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Addressing School Concerns During COVID-19

By now many of you have found your new normal as you navigate through this unusual and unprecedented time. Among the many life changes that have had to be made across the country, who would have thought that homeschooling would be one of them? All parents of school-age children (K-12) face the task of teaching to their “student’s” own unique abilities and stamina for learning. Parents of children on the autism spectrum face an additional set of challenges that make homeschooling incredibly overwhelming and difficult.

So before we dive into some helpful suggestions and strategies, please just take a deep breath and accept that you may just not be able to do it all. Celebrate each daily accomplishment no matter how small.

After surveying Autism Resource Specialists across the state and chatting with parents who are knee-deep in trying to navigate remote learning, we have listed below four common questions that have risen to the top:

I have concerns about the amount of work my child is expected to finish. How do I communicate this to the teacher?

  • Be honest and let the teacher know where and how you are struggling with the workload. Let them know how much of the work needs re-teaching or demands a lot of assistance.
  • Ask the teacher how much communication they want/need from you. It should not be less than once a week unless this is decided upon mutually. Even a quick check-in to say that all is going well would be appropriate.
  • Demonstrate or describe what the student is working on, even if it differs from what the teacher provided. Sending pictures or videos may be enough. Verify with the teacher that this meets their requirement.
  • If you are in a school district where you have been told that your child’s day is currently being modified so therefore the child’s IEP is being modified, ask how this will be accomplished and what the school will provide as support. (Be sure to get this confirmed in an email or document.)
  • Schedule a time and day for a follow-up after each contact.
  • Ask teachers what they consider a reasonable amount of time to complete or to spend on assignments. Then aim to have your child work for that long. If all of the work cannot be completed, make a note of how long they worked and turn in what has been done.
  • If your child is regularly not completing tasks despite working the set amount of time, reach out to the team to see about either adding modified assignments to the IEP or adjusting how modified assignments are being implemented.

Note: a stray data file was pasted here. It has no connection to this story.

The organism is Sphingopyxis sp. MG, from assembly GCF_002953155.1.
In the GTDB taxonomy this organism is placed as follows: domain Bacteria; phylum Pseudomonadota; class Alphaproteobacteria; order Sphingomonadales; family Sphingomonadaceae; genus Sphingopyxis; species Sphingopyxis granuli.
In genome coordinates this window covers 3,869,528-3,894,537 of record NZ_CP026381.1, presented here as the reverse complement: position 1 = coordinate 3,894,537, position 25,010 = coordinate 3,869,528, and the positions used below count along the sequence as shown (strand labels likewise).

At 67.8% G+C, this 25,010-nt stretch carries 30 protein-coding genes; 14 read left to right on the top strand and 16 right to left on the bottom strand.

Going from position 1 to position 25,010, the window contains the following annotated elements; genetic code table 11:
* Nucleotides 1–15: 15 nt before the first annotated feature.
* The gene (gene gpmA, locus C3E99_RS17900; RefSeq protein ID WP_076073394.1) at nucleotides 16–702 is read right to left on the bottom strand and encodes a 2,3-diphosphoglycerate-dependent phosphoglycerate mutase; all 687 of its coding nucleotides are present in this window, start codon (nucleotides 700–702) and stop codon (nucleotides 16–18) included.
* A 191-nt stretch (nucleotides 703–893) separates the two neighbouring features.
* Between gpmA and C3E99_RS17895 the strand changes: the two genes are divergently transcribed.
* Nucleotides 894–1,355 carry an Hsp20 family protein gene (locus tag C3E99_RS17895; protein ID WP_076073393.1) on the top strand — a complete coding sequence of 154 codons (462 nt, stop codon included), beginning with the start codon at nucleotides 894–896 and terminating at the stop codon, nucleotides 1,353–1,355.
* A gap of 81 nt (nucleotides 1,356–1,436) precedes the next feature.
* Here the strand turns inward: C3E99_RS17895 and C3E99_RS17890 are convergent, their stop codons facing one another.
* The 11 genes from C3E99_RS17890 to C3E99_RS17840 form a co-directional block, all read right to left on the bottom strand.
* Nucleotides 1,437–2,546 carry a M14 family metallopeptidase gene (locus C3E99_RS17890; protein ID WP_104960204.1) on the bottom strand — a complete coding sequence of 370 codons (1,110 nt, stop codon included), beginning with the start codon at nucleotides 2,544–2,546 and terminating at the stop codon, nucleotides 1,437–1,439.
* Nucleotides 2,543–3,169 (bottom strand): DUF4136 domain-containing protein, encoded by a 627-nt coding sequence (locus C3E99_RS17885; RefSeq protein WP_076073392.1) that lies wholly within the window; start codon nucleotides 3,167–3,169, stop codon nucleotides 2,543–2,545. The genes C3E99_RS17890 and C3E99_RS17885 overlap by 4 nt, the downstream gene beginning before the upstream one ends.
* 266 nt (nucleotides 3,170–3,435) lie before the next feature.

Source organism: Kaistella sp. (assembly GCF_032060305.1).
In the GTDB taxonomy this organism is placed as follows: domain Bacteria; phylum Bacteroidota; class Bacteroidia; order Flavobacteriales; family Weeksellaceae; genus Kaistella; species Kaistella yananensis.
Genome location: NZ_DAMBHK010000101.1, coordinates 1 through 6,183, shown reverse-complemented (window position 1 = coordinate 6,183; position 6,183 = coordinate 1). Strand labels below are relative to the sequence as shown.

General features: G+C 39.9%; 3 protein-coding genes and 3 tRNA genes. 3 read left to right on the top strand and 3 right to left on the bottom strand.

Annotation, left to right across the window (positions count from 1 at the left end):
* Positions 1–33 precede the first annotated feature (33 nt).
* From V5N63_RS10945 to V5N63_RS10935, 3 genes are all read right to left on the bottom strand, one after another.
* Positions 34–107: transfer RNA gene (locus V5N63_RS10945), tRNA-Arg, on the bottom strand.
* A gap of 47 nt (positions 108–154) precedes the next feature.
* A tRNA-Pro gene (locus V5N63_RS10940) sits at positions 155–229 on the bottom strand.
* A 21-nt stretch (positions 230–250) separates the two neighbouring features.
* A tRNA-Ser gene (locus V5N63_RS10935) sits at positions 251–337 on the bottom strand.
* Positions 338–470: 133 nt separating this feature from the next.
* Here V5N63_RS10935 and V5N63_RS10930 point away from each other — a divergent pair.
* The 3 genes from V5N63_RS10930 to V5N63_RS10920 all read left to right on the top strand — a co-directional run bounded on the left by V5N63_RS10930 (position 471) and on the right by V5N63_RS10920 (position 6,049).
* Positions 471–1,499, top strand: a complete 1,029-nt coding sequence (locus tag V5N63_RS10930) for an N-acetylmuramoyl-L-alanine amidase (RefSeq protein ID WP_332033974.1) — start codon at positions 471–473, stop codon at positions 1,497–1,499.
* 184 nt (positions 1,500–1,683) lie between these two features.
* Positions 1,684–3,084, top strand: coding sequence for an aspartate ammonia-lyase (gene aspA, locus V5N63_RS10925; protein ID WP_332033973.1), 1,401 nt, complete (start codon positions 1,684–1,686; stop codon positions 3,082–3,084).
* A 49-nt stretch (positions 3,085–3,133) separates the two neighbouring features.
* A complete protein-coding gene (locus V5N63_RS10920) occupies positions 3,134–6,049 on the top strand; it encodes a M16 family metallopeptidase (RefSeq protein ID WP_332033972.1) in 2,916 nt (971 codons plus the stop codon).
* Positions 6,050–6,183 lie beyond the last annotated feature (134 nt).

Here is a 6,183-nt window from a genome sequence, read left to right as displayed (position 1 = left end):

How do you keep “data?” What kind of data is important for making decisions when school is back in session?

  • Take pictures/video of work and email or use something like the ClassDojo app to provide work samples to the teacher. A video of your child reading, for example, will provide progress updates for the teacher.
  • Not all work must be written to count as a completed assignment. A short narrative of “we practiced counting to 20” can also work if appropriate for the child.
  • Document the time spent on any given assignment.
  • See websites, such as We Are Teachers, for data collection examples.
  • Using a spiral notebook or notepad to collect data is fine as well. You will want to include the date you reached out to the teacher (or school specialist), name of who you reached out to, date they returned your call or email, topic/issue, result or decision, and how much time was spent in conversation.
  • If you have an IEP meeting scheduled during this time, just do the best you can with the data that exists. If it is an Annual Review, just remember that when school resumes, in whatever format it does, there is always the opportunity to have an addendum meeting to make changes.


What exactly does pass/fail mean to next school year?

  • Ask EC teachers how they will measure progress or regression while your child is accessing Virtual schooling.
  • Ask how reading progress will be monitored.
  • Ask what the requirement is for your child to pass. This should take into consideration the IEP and modifications.
  • Are best attempts to teach and learn considered as passing? Did the educator provide you with some helpful tools or ideas to complete the assignment? This is why it is important to keep the teacher informed of what you are doing, even if it’s nontraditional instruction.
  • “Fail” would indicate that no effort was made. Make an effort!
  • Refer to the NC Department of Public Instruction’s Frequently Asked Questions on End of Year Grading.


What if I do not have access to what I need?

  • Contact the teacher to share what resources are needed. If the teacher cannot support the request, then contact the school principal or vice principal.
  • Use the resources you have. Be creative in using life skills and the total environment for teaching. For example, baking cookies can teach fractions.
  • Read to or with your child whenever possible
  • Access the special education tip sheet on the Disability Rights website.

What are reasonable expectations to have of our educators as well as ourselves? When communicating with teachers, treat them with the same respect and understanding that you would expect from them. Be as understanding with them. They are at home with their kids trying to teach your kids. Goodwill toward others and a positive attitude go a long way. Proofread emails to make sure they sound kind and understanding while still sharing your concern or making your point. Remember, we are all in this together!

Our Autism Resource Specialists are available to help guide you as you navigate through this challenging time. Please contact them with specific questions.


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